If Antonio Laccabue (who later changed his name to Ligabue) ‘were to be deported to his homeland, we would feel pity for him. Naturally, he would have much greater difficulty in getting to grips with his new circumstances (language etc.) than a person of normal intellect. The social institutions are also much worse in Italy. The chances of his managing to lead a tolerable and somehow useful existence would be far greater if he were allowed to remain in Switzerland. We conclude our assessment with a recommendation that you do not initiate the repatriation procedure at least until another attempt has been made.’
Seventeen-year-old Antonio, whose birth name was Costa but who bore the name of his Italian adoptive father, Bonfiglio Laccabue, was being examined at the St Pirminsberg mental hospital in Pfäfers, in the canton of St Gallen. The experts were giving their opinion on his proposed ‘repatriation’ to Italy: ‘as a consequence of his mental instability’ he was in danger of not being able to ‘support’ himself and thus becoming a burden. However, the urgent appeal by the hospital’s director, Victor Häberlin, was to no avail. Two years later, in May 1919, Ligabue was deported from Switzerland, where he had been born in 1899. He had spent most of his life in the canton of St Gallen, growing up in the town itself and in eastern Switzerland, but he did not have Swiss citizenship.
Ligabue is often celebrated as the ‘Italian Van Gogh’, but the comparisons drawn between him and the Dutch painter can be problematic. The supposed connection between genius and madness is a romantic topos that cannot be eradicated, no matter how often it is disproved. Ligabue is frequently situated on the line between genius and madness. He certainly did experience disturbance: he was taken away from his mother to live with foster parents, also in difficult circumstances. He had problems at school, and was made to repeat every class at primary level, which invited mockery. At 13, he was sent to the ‘institution for mentally deficient children’ in Marbach, but had to leave in 1915. He was seen as a difficult character once in Italy, too, where he roamed the countryside, ate his soup in the poorhouse, slept in pigsties or shacks, and was repeatedly admitted to the San Lazzaro psychiatric clinic in Reggio Emilia.
Two things formed part of Antonio Ligabue’s life from the very beginning: his love of animals, and his passion for drawing. Documents from the institutions in Marbach and St Pirminsberg provide evidence of this. His foster mother wrote: ‘He has a tremendous love of animals, almost more than for people.’ She added that he was ‘only interested in and skilled at drawing; animals, in particular, he learned to draw all by himself’. None of Ligabue’s early drawings have survived; the work he is known for today was all done in Italy. Characteristic paintings include expressive depictions of animals, usually engaged in a fight for survival, and self-portraits. Ligabue is a master of multiple snapshots of the self. In these representations, he doesn’t shy away from depicting psychological disturbance – even including the scars from his self-mutilation – or superiority, as when he paints himself with his motorbike at the height of his success, or in a room decorated with one of his portraits.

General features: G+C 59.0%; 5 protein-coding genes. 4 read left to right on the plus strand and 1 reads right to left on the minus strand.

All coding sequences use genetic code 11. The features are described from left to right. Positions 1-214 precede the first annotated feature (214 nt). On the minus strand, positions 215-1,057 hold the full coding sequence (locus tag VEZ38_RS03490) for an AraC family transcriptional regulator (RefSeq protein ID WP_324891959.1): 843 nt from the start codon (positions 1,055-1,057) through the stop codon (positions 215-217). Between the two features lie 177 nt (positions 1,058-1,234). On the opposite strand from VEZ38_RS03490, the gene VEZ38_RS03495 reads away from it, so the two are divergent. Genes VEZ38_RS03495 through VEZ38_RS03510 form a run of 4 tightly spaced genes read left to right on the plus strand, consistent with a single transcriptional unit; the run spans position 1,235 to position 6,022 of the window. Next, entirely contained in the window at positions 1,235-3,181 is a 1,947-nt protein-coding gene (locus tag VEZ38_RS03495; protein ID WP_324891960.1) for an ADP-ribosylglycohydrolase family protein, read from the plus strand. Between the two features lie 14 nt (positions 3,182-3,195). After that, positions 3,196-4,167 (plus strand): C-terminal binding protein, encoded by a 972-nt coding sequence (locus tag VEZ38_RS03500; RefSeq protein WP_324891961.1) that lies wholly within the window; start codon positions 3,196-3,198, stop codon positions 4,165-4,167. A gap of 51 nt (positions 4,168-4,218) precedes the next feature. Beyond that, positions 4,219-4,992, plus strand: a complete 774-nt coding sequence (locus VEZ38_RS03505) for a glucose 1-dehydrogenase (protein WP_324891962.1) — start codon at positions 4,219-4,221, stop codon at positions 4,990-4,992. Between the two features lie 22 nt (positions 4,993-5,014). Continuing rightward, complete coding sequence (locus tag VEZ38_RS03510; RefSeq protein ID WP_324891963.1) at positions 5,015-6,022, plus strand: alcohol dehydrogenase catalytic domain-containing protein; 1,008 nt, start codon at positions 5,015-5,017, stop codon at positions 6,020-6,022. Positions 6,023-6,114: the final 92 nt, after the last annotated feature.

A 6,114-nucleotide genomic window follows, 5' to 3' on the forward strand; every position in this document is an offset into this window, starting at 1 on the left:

Ligabue is described as having come into contact with the ‘naïve itinerant artists of the Appenzell region’ during his time in eastern Switzerland. He is said to have visited the natural history museum in St Gallen. Perhaps he wandered through the historical collection, which was housed in the same building, and came across the work of Bartholomäus Lämmler. Was he familiar with Johannes Zülle, or the St Gallen painter Christoph Sebastian Allgöwer and his lively depictions of animals? Ligabue often painted Swiss mountain scenery, as well as the people of Appenzell in traditional costume, but never a scene in the Alpine herdsman tradition; instead, he chose the classical subject of the farmer at his plough. Ligabue used reproductions of famous works as a basis for works of his own, without necessarily having seen the originals. He repeatedly alludes to Rudolf Koller’s The Gotthard Post (1873), and his Maternity (undated) refers to The Two Mothers (1889) by Giovanni Segantini.
Ligabue’s difficult, idiosyncratic character led people to see him as alien and expel him from the country. They sent him to a ‘homeland’ that was never his, in which he was always a foreigner. In Italy he became famous, while in Switzerland hardly anyone remembers him. Yet memories of his life in Switzerland pervade Ligabue’s oeuvre: a henhouse like the institution at Marbach; a railway bridge reminiscent of the Sitter Viaduct near St Gallen; recurring townscapes and mountain village landscapes with churches or small country castles, their appearance suggestive of the Rhine valley in St Gallen, the silhouette of Marbach and Schloss Weinstein, and Pfäfers. Finally, all the inscriptions on the paintings are in Swiss German, in gothic handwriting. Ligabue consciously adopted these clichés of Swissness and used them to identify himself as a Swiss painter in Italy.
Translated from the German by Charlotte Collins
Monika Jagfeld is the director of the Museum im Lagerhaus, St Gallen. ‘Antonio Ligabue: The Swiss Van Gogh in Italy’ is at the Museum im Lagerhaus until 8 September.
From the April 2019 issue of Apollo. Preview and subscribe here.
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